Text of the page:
Joe Casey is emphatic. Pressing pause on his viewing of 1986’s Back to School—the only comedy where you get Rodney Dangerfield and Kurt Vonnegut—the Protomartyr frontman wants to make it known: “I want to make it 100% clear that I was never in a band called Butt Babies…I can proudly say I was never a Butt Baby.'”
Casey understands that the timeline gets a little murky regarding the release of Protomartyr’s debut album 2012’s No Passion All Technique, which has been reissued in an expanded edition after being out of print for years. Butt Babies, the project of guitarist Greg Ahee and drummer Alex Leonard, played tightly wound punk around the Detroit scene. Casey was a friend, and occasionally he’d join the band on stage for a couple of songs he had in mind for a band called Protomartyr. But the collaboration immediately clicked. Soon, bassist Scott Davidson joined in and eventually, Casey says, “Protomartyr became full time, and Butt Babies was lost to history.” The transition was complete.
When the four members of Protomartyr went into the studio in November 2011, the idea was still to record only two or three songs. “Just enough for a single,” Casey notes. Surprisingly, the band generated much more than that, walking out with enough material for two singles and a full-length album, No Passion All Technique.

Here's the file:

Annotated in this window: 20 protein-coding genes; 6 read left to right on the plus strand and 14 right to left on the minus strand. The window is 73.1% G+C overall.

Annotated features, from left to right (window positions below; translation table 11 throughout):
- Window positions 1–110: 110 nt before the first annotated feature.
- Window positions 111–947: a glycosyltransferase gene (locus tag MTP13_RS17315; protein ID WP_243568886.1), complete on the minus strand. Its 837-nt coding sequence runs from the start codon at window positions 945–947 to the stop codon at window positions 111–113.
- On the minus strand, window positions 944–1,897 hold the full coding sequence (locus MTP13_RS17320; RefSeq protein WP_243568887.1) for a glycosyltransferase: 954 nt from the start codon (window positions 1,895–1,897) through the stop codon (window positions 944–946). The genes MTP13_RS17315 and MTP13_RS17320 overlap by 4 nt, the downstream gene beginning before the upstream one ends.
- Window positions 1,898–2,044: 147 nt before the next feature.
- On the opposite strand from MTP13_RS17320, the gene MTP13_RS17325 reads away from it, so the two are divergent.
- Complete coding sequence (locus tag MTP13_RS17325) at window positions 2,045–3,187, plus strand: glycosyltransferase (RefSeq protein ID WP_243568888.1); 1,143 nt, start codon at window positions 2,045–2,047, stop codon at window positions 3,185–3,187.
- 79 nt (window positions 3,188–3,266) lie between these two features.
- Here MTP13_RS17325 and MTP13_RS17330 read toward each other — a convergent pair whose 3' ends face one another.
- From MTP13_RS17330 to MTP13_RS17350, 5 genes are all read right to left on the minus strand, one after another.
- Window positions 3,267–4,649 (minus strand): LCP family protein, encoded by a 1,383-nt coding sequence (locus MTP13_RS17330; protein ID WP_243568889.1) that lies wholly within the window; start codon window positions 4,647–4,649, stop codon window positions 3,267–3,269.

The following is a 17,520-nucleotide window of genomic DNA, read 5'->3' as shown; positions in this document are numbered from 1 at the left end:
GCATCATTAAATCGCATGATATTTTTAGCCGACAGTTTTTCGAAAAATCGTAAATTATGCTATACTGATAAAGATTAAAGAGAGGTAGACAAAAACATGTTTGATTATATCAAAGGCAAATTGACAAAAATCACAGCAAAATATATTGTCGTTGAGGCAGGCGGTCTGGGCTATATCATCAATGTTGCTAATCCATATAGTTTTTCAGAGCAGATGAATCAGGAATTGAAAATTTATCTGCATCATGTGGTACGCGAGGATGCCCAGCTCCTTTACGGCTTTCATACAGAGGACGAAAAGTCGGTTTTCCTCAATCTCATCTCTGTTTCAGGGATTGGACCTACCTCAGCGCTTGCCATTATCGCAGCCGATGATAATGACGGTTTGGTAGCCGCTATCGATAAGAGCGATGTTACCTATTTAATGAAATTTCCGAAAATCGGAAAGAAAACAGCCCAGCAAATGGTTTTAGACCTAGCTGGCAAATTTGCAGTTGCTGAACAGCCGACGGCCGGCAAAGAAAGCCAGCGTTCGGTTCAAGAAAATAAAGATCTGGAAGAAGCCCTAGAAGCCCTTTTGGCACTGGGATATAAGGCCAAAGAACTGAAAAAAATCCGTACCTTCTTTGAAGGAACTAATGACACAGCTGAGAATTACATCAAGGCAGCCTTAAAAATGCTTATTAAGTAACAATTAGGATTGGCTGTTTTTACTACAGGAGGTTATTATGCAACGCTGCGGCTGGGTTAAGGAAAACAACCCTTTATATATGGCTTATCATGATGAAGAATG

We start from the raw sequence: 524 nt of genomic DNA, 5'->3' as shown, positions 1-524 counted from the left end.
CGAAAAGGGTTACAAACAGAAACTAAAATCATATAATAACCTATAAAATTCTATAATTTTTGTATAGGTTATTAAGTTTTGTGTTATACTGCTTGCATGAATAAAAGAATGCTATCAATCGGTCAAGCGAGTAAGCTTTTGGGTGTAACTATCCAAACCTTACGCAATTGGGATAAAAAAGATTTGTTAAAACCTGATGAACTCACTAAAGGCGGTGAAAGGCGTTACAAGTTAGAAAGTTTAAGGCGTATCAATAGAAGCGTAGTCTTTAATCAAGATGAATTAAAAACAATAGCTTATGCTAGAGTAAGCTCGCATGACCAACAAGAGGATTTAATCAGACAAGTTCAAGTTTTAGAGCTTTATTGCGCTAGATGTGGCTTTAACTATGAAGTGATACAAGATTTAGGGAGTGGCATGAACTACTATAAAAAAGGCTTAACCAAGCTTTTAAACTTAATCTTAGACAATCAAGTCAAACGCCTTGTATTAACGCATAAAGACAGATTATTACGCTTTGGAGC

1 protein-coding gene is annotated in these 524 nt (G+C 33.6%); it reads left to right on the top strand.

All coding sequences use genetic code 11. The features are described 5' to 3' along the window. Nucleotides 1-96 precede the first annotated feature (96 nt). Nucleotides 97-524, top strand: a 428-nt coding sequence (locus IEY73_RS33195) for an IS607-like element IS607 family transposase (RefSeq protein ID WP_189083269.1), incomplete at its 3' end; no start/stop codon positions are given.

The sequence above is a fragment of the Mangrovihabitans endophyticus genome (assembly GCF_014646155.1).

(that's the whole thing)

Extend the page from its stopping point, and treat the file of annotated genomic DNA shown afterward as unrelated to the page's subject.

It’s a rare example of a band coming out of the gate fully formed, setting the stage for the evolution that would continue with through the band’s discography, on triumphant records like 2015’s The Agent Intellect, and 2017’s Relatives In Descent. Synthesizing the influence of bands like the Fall and Pere Ubu, the songs here are presented in rough fashion and fueled by nascent energy, but they a reveal stylistic depth that was there from the start. You can hear the influence of surf on “Machinist Man,” bittersweet post-punk balladry on “3 Swallows,” and almost Guided By Voices-like revelry on “Principalities”—each song finds the band focused on melodic pull and punk charge, with Casey at the front, raging with street preacher intensity about drinking High Life, Milton Rokeach’s Three Christs of Ypsilanti, nights at Jumbo’s (a theme the band would revisit), and King Boots, a champion show dog put on trial for murder.
“There are things that are built in the skulls of men,” Casey howls on “Machinist Man,” and No Passion All Technique established him as a sharp-eyed chronicler of those built-in fears and hard-wired anxieties. The record was originally pressed by Urinal Cake
Expectations weren’t high, but the band’s ambitious and nuanced work caught attention. More than a year after its release, Pitchfork unexpectedly reviewed the record, praising
“Listening to the album, I can really sense the feeling that I thought this is the only album we’re ever going to record, no one is ever going to hear it, this is my opportunity to put in everything I’m thinking about,” Casey says. What was on his mind? “I was under-employed…going to the bar every day. I did feel like a loser. The economy in Detroit was awful. It was kind of a dark time, my dad had just died. I was wondering, ‘What’s the purpose of it all.'”
The record provided an outlet, a space to navigate all that swirling weirdness. “I thought here’s my chance to get this all out,” Casey says. “It’s funny, listening back in time, because we’ve gotten better at formulating albums, putting songs together that work, cutting some of the fat, but it really felt like [with this record] we had to do every single kind of thing we can do. I need to say everything I can say. This is it.” words/j
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